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NEW YORK — After midnight Mass on Christmas, Father Jayd Neely chose to sleep on his office couch at St. Mary of the Seven Sorrows in downtown Nashville. He lives at the rectory of a nearby church, but figured it would be easier with another Mass later that day.
He restarted his day at 6 a.m. with morning prayer. Then, almost exactly a half an hour later, the church was rattled with the rest of the downtown by an explosion about three blocks away.
“It shocked the whole building,” Neely told Crux. “I felt two blasts. I felt an air explosion then felt it in the ground a few seconds later. My initial thought, because there’s a lot of construction going on in downtown Nashville, at first I thought it was a construction charge.”
It turns out what Neely felt was the effects of a bomb set off in an RV on Second Avenue North in front of the AT&T building in downtown Nashville. Authorities later identified the culprit as 63-year-old Anthony Quinn Warner through DNA remains found at the scene.
Other than Warner, there are no reported deaths, but three people were injured. His motive for setting off the bomb is still unknown.
At the time of the Christmas morning explosion the streets were empty. Reports said residents in the area first heard the sound of gunshots, followed by a warning message emanating from the RV that a bomb would go off in 15 minutes, which led police officers to clear the area.
Pictures of the aftermath show the downtown street flooded with debris and businesses ravaged by the blast. Neely said he went outside after the explosion but didn’t see anything. Someone later texted him the news.
“I opened up the side of the church and looked down one side of the street, then down the other side of the street. No smoke, nobody running around, so I didn’t think it was anything in the area,” Neely said.
At first, he also thought the 173-year old church – the oldest in downtown Nashville – was unscathed, but upon further review a stained-glass window on its southeast side was cracked. Structurally he thinks it’s safe, but he’s calling in an engineer just in case. The church was also one of several downtown buildings to lose phone and internet service.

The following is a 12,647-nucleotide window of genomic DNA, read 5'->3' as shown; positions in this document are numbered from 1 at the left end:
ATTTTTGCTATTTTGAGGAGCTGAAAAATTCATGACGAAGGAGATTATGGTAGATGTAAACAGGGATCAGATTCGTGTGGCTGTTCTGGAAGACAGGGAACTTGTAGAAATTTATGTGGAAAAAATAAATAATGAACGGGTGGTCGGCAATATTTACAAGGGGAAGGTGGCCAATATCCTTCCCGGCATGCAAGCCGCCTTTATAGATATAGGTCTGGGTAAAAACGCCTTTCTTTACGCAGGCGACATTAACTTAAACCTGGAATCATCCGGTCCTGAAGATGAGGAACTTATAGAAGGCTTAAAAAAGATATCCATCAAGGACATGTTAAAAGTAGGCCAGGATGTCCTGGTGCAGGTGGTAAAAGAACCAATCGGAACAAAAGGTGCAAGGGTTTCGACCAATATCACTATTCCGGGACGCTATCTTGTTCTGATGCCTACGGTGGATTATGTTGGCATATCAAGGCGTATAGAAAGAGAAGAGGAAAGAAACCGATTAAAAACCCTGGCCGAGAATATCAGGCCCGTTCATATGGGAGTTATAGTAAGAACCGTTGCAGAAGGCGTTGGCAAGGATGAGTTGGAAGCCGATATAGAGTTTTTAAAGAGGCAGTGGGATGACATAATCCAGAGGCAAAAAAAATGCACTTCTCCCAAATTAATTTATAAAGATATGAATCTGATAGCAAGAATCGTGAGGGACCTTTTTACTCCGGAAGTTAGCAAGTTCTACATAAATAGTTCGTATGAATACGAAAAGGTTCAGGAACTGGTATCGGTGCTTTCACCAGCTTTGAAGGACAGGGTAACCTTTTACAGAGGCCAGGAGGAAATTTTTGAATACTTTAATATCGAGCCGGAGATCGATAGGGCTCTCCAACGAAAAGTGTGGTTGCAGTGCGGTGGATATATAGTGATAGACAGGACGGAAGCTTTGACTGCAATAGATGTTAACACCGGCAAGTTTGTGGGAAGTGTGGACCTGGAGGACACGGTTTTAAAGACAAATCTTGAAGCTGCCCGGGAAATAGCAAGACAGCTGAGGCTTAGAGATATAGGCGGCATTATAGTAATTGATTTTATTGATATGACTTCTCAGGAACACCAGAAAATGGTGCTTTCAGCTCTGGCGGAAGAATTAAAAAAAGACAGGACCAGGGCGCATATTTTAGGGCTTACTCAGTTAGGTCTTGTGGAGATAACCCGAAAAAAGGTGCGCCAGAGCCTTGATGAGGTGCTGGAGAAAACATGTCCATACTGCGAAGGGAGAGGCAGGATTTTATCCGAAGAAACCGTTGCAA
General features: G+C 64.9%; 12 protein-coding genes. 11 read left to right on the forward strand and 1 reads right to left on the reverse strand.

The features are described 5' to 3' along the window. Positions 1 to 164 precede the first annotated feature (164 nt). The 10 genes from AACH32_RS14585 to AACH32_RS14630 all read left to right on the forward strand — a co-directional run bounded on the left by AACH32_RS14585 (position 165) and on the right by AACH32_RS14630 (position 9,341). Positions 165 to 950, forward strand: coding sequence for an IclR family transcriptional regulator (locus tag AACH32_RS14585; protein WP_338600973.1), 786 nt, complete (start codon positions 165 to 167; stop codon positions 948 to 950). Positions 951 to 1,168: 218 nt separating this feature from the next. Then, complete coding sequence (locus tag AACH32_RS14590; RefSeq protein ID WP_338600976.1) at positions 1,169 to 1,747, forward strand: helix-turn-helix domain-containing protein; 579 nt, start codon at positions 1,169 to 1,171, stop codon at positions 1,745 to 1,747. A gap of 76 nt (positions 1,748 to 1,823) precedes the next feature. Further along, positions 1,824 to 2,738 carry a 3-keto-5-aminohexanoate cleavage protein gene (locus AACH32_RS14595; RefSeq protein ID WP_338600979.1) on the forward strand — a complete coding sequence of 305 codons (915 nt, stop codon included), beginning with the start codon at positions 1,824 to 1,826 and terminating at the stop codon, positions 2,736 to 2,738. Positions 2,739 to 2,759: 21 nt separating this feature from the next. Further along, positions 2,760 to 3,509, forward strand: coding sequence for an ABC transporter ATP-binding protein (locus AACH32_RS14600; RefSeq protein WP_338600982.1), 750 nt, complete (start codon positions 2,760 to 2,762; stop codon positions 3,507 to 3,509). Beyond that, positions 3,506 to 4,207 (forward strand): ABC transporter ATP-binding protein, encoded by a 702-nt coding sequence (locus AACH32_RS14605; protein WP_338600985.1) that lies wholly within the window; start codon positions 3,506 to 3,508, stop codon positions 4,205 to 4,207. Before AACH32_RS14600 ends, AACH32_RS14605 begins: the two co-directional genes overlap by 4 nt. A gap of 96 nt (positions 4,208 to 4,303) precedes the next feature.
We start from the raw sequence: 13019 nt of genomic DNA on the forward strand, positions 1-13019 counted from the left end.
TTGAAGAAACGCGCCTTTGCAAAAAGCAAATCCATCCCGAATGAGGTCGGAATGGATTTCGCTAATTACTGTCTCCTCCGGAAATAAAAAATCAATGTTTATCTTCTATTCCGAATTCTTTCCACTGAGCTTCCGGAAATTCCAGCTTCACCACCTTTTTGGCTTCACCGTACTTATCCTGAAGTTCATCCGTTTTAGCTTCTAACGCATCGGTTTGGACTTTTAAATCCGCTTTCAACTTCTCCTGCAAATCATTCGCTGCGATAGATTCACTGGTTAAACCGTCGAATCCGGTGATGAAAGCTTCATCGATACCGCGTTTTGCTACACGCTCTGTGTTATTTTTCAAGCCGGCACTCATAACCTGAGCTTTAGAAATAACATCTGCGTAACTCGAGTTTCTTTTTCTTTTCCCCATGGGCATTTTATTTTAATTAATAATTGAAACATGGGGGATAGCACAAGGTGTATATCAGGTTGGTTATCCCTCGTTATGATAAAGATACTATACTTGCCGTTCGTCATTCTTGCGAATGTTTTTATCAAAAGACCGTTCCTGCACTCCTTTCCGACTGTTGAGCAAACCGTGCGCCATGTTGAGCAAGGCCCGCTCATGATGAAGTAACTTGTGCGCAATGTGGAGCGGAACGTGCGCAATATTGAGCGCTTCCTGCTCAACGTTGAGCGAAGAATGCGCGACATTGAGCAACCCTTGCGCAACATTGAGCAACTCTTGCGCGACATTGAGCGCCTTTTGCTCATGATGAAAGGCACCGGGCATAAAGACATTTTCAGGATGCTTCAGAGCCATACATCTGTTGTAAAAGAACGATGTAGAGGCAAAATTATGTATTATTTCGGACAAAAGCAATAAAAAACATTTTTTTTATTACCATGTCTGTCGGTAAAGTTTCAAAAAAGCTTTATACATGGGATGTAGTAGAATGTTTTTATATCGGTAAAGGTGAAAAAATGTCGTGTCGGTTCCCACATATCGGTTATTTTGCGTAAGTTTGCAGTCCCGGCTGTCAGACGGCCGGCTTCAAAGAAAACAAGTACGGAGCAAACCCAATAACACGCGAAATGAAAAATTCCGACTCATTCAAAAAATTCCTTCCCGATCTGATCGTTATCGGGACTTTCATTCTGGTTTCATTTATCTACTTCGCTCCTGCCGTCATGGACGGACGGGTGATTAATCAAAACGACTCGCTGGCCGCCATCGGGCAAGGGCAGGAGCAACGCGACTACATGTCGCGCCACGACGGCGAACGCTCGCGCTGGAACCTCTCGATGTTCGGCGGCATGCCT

Because Neely was already at St. Mary’s he didn’t cancel the scheduled 12:10 p.m. Mass.
However, police had blocked off most of the downtown streets preventing many parishioners from getting there. The music director also couldn’t make it and had to cancel, so there was no choir, making it a Christmas Mass without music.
In the end, about 40 people showed up. Neely said it was mostly people staying at nearby hotels or downtown residents. He originally expected about 100-120 people. In his conversation with Crux, he lamented the fact that Christmas Mass was affected after an already trying year.
“It felt like things had started to get back to normal. We were passed a lot of this and then this happens, which was obviously a deliberate act and meant to spoil Christmas for people,” Neely said. “Evil was the word I used that someone would intentionally do it on Christmas day.”
Neely didn’t mention the explosion at the Mass, but he did mention it this past weekend in a message to parishioners about all of the hardships 2020 has presented.
“My message was that pandemics don’t last, economic setbacks don’t last, and terrorists don’t last and it’s God and the Kingdom of God that are going to last forever and other things are just temporary,” Neely said. “That God’s the same yesterday, today and tomorrow.”
Follow John Lavenburg on Twitter: @johnlavenburg